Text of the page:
(These two ideas will be the thoughts we continually come back to.)


Intersection People: These are the people we intersect with everyday at stores, restaurants, school, family, friends, etc.

  • Talk first and talk positive.
    • Essentially, be the initiator, rather than waiting for others to initiate relationship with you. You can set the tone for an interaction, so set the tone by being positive.
      • “Therefore, as God’s chosen people, holy and dearly loved, clothe yourselves with compassion, kindness, humility, gentleness, and patience.” -Colossians 3:12
  • Be courteous and give compliments.
  • Thank someone for something you think they should already be doing without any thanks.
    • This one is huge, because it takes EFFORT on your part. We all assume that people should do their job and do it well or correctly. But how often do we give recognition to those people for doing a great job? How often do you stop a server to give an extra thanks at a restaurant? How often do you thank your child’s teacher for loving your child and teaching them every single day? How often do you thank your mailman or the cashier at Target, or the pastor of your church?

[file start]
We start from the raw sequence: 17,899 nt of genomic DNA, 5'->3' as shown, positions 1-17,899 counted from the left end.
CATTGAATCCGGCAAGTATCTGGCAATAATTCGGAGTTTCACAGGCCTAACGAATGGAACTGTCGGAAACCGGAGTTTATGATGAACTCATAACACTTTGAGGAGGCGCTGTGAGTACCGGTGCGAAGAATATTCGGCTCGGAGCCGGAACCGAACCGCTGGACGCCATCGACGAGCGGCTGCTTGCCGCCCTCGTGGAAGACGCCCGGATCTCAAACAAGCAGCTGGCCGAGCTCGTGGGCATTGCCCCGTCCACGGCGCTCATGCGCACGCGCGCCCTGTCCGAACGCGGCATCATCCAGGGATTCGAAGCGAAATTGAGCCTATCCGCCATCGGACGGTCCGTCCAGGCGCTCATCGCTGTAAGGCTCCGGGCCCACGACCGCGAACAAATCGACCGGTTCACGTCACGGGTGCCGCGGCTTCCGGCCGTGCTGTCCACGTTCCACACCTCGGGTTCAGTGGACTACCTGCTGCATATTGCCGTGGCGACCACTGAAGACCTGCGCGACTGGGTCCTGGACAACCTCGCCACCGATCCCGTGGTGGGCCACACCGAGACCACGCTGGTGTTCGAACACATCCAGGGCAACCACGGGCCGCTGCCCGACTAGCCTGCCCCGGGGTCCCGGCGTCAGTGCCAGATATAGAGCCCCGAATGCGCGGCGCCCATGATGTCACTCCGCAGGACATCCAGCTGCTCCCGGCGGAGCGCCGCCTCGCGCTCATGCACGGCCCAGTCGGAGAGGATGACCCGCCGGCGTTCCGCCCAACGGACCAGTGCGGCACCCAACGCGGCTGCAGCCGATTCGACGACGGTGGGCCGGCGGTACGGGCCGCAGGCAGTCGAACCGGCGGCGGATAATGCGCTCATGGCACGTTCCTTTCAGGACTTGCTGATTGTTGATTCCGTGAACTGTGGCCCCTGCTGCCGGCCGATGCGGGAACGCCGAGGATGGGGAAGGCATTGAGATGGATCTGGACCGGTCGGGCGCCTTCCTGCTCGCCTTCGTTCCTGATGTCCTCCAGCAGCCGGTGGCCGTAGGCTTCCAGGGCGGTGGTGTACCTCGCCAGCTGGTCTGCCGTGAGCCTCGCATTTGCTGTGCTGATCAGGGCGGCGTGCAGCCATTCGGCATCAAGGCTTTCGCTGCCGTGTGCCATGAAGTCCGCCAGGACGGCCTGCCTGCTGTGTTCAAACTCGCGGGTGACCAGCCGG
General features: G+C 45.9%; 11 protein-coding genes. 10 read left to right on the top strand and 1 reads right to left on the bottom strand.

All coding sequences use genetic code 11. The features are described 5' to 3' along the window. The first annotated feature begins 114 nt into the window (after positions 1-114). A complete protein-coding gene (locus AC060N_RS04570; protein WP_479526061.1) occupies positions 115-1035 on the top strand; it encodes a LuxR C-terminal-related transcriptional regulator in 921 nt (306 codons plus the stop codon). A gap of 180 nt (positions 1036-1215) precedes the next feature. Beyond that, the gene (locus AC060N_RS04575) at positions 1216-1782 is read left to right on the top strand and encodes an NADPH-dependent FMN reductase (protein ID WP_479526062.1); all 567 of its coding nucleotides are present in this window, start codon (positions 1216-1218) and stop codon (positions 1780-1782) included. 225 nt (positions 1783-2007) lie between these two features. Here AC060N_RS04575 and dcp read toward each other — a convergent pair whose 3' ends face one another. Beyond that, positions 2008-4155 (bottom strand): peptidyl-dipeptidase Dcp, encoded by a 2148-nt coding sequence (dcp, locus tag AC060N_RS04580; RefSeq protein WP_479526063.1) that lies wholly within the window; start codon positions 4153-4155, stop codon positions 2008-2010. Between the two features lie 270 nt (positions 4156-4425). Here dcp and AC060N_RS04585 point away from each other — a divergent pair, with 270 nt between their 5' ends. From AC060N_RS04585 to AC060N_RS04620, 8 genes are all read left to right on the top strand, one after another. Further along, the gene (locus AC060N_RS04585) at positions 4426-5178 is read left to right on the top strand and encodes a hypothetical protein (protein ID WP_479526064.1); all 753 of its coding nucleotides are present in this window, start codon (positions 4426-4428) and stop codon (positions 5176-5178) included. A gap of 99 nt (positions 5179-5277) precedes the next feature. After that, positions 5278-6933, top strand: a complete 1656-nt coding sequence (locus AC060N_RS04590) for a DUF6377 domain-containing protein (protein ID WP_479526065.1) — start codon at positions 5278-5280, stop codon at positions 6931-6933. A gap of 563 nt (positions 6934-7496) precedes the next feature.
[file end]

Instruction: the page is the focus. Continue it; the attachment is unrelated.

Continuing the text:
• Sometimes, the biggest thing you can do for someone is SEE them, RECOGNIZE them, and let them know that what they do matters, even when they don’t feel like it does.

Pathway People: These people journey with us for a certain amount of time.

**Keep doing the previous things but add to it.**

  • Ask questions–become good at this.
    • This is something that I am working on right now in my own life. I often feel like a conversational dummy. As extroverted as I tend to be at times, I am also incredibly introverted and doubt myself around others often. I am much more comfortable when someone else is driving the conversation. It feels safer and less intimidating. But man, oh man…how often I miss out on opportunities to learn more about others or deepen relationship with them because I’ve held back the question I really want to ask.